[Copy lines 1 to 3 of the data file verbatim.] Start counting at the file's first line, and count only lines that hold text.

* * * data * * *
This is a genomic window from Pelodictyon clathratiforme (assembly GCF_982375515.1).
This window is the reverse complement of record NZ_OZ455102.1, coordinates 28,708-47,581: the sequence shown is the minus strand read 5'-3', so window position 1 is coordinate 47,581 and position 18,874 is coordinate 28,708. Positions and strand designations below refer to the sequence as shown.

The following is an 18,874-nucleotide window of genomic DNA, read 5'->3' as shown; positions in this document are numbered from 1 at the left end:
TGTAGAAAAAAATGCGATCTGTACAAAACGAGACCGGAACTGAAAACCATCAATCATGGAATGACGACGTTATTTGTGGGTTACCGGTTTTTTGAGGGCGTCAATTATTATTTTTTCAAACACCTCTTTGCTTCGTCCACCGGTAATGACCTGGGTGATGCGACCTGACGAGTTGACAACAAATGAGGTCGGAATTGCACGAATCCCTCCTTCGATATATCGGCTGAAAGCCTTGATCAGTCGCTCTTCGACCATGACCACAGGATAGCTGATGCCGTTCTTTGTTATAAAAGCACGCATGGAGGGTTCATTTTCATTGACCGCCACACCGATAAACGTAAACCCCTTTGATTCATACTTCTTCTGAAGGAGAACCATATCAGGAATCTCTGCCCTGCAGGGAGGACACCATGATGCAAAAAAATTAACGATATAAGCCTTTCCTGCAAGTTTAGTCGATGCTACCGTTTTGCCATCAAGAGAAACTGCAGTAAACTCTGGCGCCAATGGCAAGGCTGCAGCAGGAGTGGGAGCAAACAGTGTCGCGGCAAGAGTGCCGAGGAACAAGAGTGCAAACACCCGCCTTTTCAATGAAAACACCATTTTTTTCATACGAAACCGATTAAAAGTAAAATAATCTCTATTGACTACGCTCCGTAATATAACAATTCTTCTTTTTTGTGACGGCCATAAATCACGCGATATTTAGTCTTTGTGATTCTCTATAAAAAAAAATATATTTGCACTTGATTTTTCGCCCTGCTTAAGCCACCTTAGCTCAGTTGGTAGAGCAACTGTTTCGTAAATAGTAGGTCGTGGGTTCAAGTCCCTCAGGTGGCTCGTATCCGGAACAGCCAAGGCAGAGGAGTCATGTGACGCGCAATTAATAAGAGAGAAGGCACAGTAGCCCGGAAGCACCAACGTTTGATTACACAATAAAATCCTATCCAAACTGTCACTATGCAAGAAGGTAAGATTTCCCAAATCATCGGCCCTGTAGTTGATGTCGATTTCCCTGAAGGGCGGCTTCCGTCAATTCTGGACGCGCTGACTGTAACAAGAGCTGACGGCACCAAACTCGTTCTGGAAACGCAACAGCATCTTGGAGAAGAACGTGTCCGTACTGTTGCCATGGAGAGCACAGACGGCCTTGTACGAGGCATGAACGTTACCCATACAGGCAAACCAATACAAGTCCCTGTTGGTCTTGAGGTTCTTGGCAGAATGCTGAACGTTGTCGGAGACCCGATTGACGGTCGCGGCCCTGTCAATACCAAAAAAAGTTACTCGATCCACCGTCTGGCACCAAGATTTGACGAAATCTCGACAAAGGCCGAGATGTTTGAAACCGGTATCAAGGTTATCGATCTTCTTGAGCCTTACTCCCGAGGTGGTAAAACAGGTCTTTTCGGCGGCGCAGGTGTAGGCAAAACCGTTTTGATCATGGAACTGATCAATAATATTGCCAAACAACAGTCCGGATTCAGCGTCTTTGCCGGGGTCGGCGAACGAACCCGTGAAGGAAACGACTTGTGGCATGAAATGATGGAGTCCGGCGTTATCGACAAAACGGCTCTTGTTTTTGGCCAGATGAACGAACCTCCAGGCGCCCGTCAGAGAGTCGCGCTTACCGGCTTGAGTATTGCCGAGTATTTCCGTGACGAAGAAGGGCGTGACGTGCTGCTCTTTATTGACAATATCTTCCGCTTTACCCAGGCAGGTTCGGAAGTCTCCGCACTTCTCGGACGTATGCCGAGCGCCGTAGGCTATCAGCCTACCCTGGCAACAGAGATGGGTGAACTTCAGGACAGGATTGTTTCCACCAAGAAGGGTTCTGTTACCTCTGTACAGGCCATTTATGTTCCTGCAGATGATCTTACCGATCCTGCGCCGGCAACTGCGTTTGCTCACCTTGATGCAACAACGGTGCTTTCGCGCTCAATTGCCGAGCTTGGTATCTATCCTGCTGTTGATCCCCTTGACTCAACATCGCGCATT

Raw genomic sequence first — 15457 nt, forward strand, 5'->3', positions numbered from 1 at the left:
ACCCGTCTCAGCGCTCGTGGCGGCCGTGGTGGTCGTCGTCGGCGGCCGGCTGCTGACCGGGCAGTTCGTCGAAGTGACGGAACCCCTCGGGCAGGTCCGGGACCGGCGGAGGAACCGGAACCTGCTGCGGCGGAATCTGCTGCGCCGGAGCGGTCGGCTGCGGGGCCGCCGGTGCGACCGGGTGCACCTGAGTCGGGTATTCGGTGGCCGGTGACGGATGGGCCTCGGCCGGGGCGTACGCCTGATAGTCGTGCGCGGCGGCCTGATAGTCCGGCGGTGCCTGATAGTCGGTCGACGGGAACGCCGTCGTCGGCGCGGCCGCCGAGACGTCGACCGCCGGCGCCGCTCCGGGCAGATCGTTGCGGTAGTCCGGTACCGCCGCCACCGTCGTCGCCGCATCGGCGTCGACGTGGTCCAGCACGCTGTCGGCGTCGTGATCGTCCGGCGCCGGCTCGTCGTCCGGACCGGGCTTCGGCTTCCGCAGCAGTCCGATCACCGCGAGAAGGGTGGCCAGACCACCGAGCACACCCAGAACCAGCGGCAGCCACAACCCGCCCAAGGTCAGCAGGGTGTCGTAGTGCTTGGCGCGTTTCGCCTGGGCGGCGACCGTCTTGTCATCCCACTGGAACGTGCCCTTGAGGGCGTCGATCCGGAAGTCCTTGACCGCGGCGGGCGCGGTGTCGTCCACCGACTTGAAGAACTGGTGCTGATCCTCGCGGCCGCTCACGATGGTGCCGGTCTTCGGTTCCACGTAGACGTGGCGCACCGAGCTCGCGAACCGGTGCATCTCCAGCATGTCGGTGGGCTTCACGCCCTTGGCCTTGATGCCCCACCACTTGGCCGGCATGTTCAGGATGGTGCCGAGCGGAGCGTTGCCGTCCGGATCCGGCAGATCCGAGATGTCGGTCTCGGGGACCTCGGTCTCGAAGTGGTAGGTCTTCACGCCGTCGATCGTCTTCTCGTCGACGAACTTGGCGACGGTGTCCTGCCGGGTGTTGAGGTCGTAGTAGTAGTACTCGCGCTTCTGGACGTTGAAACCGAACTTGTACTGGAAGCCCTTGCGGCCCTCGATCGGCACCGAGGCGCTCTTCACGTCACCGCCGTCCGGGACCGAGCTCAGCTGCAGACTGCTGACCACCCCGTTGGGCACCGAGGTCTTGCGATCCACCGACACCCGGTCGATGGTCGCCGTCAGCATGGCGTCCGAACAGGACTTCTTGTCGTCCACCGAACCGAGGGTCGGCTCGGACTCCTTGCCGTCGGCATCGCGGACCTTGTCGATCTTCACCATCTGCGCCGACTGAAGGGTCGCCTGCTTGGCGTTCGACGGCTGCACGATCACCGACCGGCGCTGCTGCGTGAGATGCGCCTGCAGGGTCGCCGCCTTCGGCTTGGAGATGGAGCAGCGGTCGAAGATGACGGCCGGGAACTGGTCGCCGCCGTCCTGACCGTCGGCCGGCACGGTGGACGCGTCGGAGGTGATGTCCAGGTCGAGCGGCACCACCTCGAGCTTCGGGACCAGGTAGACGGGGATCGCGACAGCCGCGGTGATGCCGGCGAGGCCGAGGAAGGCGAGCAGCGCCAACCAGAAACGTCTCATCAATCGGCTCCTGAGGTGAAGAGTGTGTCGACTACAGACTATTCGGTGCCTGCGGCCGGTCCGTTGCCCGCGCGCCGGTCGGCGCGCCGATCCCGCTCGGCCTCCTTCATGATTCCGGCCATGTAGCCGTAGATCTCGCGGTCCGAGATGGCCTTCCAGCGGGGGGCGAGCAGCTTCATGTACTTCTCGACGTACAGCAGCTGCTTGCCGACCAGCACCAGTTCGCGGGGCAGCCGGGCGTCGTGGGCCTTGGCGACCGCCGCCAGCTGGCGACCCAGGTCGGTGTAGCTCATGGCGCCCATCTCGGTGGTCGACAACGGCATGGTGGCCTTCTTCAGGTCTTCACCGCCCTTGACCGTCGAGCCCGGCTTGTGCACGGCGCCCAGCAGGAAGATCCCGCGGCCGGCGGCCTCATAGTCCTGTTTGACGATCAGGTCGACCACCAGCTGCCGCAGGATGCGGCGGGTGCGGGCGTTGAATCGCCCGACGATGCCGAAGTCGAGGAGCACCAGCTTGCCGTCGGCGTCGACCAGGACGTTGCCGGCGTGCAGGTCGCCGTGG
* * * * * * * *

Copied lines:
This is a genomic window from Pelodictyon clathratiforme (assembly GCF_982375515.1).
This window is the reverse complement of record NZ_OZ455102.1, coordinates 28,708-47,581: the sequence shown is the minus strand read 5'-3', so window position 1 is coordinate 47,581 and position 18,874 is coordinate 28,708. Positions and strand designations below refer to the sequence as shown.

The following is an 18,874-nucleotide window of genomic DNA, read 5'->3' as shown; positions in this document are numbered from 1 at the left end: